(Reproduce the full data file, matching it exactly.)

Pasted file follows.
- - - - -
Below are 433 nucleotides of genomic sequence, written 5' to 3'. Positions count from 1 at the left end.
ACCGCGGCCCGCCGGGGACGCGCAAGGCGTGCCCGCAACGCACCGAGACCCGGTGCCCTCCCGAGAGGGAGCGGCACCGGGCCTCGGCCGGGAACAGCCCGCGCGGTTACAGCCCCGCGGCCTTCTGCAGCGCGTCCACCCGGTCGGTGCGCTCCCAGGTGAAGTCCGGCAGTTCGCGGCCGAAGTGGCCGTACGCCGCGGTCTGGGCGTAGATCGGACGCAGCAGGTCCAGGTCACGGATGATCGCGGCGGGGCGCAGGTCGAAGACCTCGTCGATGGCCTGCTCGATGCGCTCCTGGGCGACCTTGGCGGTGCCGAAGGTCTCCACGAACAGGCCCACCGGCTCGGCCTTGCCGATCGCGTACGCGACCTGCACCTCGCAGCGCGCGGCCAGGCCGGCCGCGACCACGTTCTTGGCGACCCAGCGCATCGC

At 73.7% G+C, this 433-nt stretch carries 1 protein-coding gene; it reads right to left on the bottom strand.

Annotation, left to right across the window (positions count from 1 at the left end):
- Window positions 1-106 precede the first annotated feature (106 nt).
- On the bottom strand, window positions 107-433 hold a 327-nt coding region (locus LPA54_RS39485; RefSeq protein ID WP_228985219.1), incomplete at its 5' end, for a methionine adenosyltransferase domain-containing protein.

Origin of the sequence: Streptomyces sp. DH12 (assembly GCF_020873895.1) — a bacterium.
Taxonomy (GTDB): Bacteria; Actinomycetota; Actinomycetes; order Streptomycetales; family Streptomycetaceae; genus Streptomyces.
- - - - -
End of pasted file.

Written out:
Below are 433 nucleotides of genomic sequence, written 5' to 3'. Positions count from 1 at the left end.
ACCGCGGCCCGCCGGGGACGCGCAAGGCGTGCCCGCAACGCACCGAGACCCGGTGCCCTCCCGAGAGGGAGCGGCACCGGGCCTCGGCCGGGAACAGCCCGCGCGGTTACAGCCCCGCGGCCTTCTGCAGCGCGTCCACCCGGTCGGTGCGCTCCCAGGTGAAGTCCGGCAGTTCGCGGCCGAAGTGGCCGTACGCCGCGGTCTGGGCGTAGATCGGACGCAGCAGGTCCAGGTCACGGATGATCGCGGCGGGGCGCAGGTCGAAGACCTCGTCGATGGCCTGCTCGATGCGCTCCTGGGCGACCTTGGCGGTGCCGAAGGTCTCCACGAACAGGCCCACCGGCTCGGCCTTGCCGATCGCGTACGCGACCTGCACCTCGCAGCGCGCGGCCAGGCCGGCCGCGACCACGTTCTTGGCGACCCAGCGCATCGC

At 73.7% G+C, this 433-nt stretch carries 1 protein-coding gene; it reads right to left on the bottom strand.

Annotation, left to right across the window (positions count from 1 at the left end):
- Window positions 1-106 precede the first annotated feature (106 nt).
- On the bottom strand, window positions 107-433 hold a 327-nt coding region (locus LPA54_RS39485; RefSeq protein ID WP_228985219.1), incomplete at its 5' end, for a methionine adenosyltransferase domain-containing protein.

Origin of the sequence: Streptomyces sp. DH12 (assembly GCF_020873895.1) — a bacterium.
Taxonomy (GTDB): Bacteria; Actinomycetota; Actinomycetes; order Streptomycetales; family Streptomycetaceae; genus Streptomyces.